Assuming you lived through the latter half of the 1990s, you likely know No Doubt as the spunky, ska-influenced Californian rock group most famous for hit songs like Just A Girl, Spiderwebs and Don’t Speak (and if you clicked any of those links you’ve likely now got those tunes irreparably stuck in your head — you’re welcome). Despite the band’s bouncy, radio-friendly demeanor however, they don’t take too kindly to corporations attempting to exploit their image, thus shortly after Activision released Band Hero in 2009, the group filed suit against the megalithic publisher.
The issue, it seems, is that Band Hero allows players to unlock virtual characters based on No Doubt’s real-world likenesses. There’s a digital simulacrum of that one guy with the mohawk, that other guy who plays guitar, the third guy who kinda looks like a young Tom Waits, and, of course, lead singer Gwen Stefani. That alone wouldn’t be a problem, but due to how Band Hero is set up, players can use these characters to perform songs by bands other than No Doubt. Songs like Poison’s classic power ballad Every Rose Has Its Thorn, or the inexplicably numerous Taylor Swift tracks initially included with the game. Not wanting to be so flagrantly associated with these other acts, no matter how objectively excellent or terrible they might be, No Doubt filed suit against Activision a mere day after Band Hero hit shelves, claiming that Activision’s latest rhythm game had become a “a virtual karaoke circus act.”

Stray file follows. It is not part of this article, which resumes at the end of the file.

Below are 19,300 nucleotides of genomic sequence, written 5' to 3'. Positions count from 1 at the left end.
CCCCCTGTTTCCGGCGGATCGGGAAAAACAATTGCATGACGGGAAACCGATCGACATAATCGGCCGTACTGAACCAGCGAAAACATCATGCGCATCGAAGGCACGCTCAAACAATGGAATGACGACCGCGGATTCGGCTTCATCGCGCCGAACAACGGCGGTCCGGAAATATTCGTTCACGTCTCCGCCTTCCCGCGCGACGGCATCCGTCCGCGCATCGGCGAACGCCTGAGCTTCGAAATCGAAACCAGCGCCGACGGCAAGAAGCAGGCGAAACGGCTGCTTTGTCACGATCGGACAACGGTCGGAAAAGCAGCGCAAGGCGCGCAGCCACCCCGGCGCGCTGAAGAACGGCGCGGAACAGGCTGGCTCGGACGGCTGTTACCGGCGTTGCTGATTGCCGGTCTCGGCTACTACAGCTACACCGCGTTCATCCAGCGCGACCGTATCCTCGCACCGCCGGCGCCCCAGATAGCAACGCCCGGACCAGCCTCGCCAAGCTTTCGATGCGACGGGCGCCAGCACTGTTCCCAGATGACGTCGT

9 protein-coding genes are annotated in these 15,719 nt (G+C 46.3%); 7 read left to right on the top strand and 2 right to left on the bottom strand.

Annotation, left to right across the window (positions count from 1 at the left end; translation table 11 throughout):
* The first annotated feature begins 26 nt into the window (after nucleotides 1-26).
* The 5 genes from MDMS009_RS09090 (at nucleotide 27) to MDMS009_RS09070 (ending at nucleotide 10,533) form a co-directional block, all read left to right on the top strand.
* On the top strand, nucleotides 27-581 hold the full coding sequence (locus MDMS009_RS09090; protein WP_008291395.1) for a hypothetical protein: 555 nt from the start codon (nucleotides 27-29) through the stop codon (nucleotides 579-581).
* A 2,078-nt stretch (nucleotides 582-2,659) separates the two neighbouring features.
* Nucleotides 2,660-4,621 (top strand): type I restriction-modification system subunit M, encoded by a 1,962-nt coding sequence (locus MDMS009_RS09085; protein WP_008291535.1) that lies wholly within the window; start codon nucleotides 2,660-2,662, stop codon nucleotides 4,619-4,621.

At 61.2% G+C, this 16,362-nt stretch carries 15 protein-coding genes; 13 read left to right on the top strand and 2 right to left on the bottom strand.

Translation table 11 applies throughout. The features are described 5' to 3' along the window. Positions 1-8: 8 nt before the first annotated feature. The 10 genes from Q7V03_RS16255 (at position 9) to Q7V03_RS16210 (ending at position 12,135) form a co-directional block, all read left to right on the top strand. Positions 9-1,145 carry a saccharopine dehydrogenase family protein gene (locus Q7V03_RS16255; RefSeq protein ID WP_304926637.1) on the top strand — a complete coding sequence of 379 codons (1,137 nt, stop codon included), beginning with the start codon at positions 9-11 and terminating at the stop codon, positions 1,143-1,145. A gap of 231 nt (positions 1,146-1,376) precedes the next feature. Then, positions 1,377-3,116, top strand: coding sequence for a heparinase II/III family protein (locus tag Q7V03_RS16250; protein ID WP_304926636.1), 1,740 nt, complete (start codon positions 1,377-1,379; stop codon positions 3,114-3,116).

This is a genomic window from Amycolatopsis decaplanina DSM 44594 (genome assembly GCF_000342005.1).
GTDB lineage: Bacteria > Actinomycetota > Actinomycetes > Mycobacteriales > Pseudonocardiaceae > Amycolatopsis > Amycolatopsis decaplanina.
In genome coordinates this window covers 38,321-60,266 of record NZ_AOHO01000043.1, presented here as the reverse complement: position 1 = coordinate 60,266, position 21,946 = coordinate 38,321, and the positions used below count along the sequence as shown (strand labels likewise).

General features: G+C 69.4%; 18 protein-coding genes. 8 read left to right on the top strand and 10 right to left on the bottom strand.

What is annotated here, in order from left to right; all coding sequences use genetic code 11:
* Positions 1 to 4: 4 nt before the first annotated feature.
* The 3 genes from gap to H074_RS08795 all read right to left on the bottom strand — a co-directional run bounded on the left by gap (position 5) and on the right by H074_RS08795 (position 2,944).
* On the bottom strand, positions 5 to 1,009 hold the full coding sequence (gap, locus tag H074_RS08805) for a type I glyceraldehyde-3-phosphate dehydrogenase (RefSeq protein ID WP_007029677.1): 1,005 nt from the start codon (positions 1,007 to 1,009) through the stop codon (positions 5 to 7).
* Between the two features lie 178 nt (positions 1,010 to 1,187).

If this all sounds familiar, it should: Courtney Love, former Hole frontwoman and widow of Nirvana’s Kurt Cobain, expressed massive outrage at Activision’s use of Cobain’s likeness in 2009’s Guitar Hero 5 for reasons that mirror No Doubt’s lawsuit. While’s Love’s vitriol never spawned a raging court battle — according to Activision Love signed an agreement explicitly allowing for the usage of Cobain’s likeness in the game’s various modes — she did express her extreme displeasure and plans to take Activision to court via a now-defunct Twitter account. Keep in mind that the following quotes are entirely verbatim: “For the record this
Back to the No Doubt suit: Though the lawsuit was initially filed in 2009, No Doubt’s legal team and Activision have been haggling over the debacle for nearly three years. According to the Associated Press, the suit was finally scheduled to be heard in court on October 15, but apparently the two sides decided to hash things out beforehand. An agreement was officially put into writing on Monday, October 1. Unfortunately, details of the nascent accord between Activision and No Doubt are being kept secret, and though we reached out to multiple Activision representatives, the replies we received all indicate that the publisher has no intention of sharing the details of this case now, or at any time in the near future.
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